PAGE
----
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Pre-game Warm-up

by: Jean Enright

 

The car turns into the entrance on two wheels and comes to a screeching halt in an open space at the end of the lot. The trunk flips up and the driver rushes out and disappears behind the open lid. A few moments later she emerges with golf cart in tow, shoelaces still untied, and wallet in hand. As she approaches the door, the pro shop staff safely assumes she's the fourth in the Dunlop party at 9:52. It's now 9:47. 

She pulls open the door, rushes to the counter and says, somewhat breathlessly, "Eighteen holes please. I'm with the Dunlops at nine something." The staff gives her the receipt and asks her to show it to the starter. "Okay, thanks," she says while running down the hall to the ladies room. A few minutes later, she's on the first tee taking a few practice swings and proceeds to hit the ball straight down the middle--about twenty yards--beheading a few worms along the way.

We've all witnessed this scenario before. Of course, we've never experienced it ourselves, have we?! We do our body possible harm and our golf game definite disservice when we do not take time to properly warm up prior to playing a round of golf or even prior to practicing our swing at the range. The only "warm up" this woman experienced was bending down to tie her golf shoes! Professional and recreational athletes in every other sport take time to warm up prior to the activity; golf should be no different.

There are several ways in which we can better prepare our body and mind to work more efficiently, and therefore effectively, for a round of golf.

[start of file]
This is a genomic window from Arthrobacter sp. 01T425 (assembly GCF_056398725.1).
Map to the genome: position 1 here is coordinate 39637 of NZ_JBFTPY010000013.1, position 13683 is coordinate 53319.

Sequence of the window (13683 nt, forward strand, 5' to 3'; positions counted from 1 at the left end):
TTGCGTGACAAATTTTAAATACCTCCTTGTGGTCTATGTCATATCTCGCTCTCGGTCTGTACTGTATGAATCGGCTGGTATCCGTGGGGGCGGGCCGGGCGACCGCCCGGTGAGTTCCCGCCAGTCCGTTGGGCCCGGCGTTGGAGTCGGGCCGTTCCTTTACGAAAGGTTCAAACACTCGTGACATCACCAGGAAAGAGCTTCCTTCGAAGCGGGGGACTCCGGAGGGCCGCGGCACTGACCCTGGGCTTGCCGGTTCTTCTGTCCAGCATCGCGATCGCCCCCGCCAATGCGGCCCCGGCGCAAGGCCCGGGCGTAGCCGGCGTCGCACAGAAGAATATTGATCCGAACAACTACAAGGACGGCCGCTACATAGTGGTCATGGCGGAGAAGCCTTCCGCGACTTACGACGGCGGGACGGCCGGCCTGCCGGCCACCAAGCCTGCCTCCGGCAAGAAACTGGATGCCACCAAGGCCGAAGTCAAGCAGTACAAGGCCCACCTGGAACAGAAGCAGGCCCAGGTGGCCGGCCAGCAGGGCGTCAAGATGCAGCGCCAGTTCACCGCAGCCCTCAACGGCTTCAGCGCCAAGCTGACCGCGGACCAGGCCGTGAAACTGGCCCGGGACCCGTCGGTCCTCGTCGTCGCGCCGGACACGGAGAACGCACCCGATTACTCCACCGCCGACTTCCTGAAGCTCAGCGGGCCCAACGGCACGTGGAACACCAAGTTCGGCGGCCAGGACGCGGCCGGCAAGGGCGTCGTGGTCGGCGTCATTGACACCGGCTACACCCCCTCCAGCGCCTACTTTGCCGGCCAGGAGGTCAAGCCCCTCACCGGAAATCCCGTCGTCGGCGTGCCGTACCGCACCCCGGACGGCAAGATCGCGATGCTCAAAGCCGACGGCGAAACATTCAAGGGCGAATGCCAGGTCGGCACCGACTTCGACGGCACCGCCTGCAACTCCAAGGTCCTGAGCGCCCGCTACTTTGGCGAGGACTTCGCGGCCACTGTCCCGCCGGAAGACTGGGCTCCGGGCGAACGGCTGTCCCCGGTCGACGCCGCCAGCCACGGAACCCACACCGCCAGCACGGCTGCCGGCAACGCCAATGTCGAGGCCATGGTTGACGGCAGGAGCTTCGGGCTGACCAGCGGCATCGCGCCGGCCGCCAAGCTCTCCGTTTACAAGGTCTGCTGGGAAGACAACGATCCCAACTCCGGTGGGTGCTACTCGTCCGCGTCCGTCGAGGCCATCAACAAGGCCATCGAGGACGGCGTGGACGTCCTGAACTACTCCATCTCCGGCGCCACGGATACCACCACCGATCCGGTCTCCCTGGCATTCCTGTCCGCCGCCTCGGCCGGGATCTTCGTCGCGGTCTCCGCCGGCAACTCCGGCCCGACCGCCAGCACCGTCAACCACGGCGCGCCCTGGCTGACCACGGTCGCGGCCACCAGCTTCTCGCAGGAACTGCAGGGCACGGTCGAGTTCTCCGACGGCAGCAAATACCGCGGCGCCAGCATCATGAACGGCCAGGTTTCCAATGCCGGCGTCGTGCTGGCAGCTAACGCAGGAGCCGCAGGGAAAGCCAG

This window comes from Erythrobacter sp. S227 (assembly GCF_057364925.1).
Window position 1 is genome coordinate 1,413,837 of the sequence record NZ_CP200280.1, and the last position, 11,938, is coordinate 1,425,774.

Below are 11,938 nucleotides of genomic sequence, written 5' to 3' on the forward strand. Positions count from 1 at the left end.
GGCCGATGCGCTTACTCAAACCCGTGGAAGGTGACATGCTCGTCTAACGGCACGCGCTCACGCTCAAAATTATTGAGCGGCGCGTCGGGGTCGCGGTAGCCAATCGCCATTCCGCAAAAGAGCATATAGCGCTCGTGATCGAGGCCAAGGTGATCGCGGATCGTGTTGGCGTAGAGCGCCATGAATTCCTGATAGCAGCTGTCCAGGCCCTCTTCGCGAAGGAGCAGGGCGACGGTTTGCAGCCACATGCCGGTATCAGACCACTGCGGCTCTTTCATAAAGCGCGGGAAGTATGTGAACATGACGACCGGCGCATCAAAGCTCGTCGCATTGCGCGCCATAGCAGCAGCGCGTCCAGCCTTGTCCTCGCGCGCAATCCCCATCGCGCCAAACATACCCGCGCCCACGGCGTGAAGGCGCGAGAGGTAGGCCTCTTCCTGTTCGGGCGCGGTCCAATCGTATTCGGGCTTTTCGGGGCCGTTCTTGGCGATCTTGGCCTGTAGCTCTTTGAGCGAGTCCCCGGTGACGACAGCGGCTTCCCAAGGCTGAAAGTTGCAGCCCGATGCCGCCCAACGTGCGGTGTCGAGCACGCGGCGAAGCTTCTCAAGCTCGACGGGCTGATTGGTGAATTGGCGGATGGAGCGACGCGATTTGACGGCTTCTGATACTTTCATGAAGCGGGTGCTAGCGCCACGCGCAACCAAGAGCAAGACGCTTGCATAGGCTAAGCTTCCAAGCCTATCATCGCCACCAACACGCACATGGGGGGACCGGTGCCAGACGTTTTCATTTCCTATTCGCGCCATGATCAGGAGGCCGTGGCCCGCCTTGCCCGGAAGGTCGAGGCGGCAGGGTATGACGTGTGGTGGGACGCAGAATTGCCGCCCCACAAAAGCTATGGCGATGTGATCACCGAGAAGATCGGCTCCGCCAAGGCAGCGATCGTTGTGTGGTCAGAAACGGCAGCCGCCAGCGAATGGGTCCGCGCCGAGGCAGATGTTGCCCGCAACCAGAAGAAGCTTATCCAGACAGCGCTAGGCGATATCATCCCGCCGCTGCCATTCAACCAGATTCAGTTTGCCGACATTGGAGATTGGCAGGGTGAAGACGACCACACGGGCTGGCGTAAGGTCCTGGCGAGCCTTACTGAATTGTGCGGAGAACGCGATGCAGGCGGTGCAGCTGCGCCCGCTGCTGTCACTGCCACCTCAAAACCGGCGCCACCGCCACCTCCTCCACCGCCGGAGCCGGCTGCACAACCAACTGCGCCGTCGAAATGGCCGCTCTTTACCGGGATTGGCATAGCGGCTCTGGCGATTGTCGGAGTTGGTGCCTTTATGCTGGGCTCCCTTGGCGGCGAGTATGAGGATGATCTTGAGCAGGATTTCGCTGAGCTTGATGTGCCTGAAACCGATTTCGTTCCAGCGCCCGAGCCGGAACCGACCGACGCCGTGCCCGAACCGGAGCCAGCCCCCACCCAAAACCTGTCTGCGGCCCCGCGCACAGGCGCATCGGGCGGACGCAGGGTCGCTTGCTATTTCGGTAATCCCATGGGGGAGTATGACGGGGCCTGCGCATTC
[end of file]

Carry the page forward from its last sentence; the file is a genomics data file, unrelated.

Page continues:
• Ideally we should arrive at the course about 30 to 60 minutes prior to our tee time. At worst, we should arrive no less than 20 minutes prior. 

  • Ten to fifteen minutes should be spent stretching. We use many different muscles in the golf swing and it doesn't take much to throw one out of whack. We should stretch out upper and lower back, shoulders and hamstring muscles. There are many books with stretching exercises on the market, or seek the advice of a good physical therapist, especially if you have any physical limitations.  

  • After stretching, get a small bucket of balls for the practice range. Start with a wedge, not the big cannon, a.k.a. the driver. Hit a few pitch shots with half swings and gradually work your way up to full swings with the wedge, then perhaps on to the 7 iron, 5 iron, 7 wood, and finish with a few "driving club" swings. 

  • Keep in mind that you must always have a specific target when practicing. After all, golf is a target game. Therefore, your practice should simulate your play so that you don't tense up when faced with varying parameters on the golf course.

  • Now it's on to the most important part of the game: chipping and putting. Taking a few minutes to chip and putt at the course's practice green will help prepare you for the short shots on the course. A good way to practice these shots is to play "up and down." This exercise is more fun than beating a bunch of balls around the green and it simulates more of what it's like to be on the course. Take three balls and pick three different targets at three different distances. Chip one ball to each target using either one club for all three targets or a different club for each target. Then take out your putter and putt each ball to each target. Your goal is to take one chip and one putt to each target, hence "up and down". A very realistic goal, and one that golfers at all levels should attain, is to chip once and putt no more than twice to get in the hole.

Sometimes we are not able to arrive at the golf course well ahead of time. In this case, you may skip the practice time, but do not skip the stretching. We can recover from a few poor shots, but we can knock ourselves out of the game for several days, weeks or even months by not properly preparing our bodies for our round of golf.

~ Jean Enright is an LPGA Teaching Professional at Holly Ridge G.C. - Sandwich, MA ~

Source: Tee Time, New Englandís Golf Magazine, Spring 1999.

 

 
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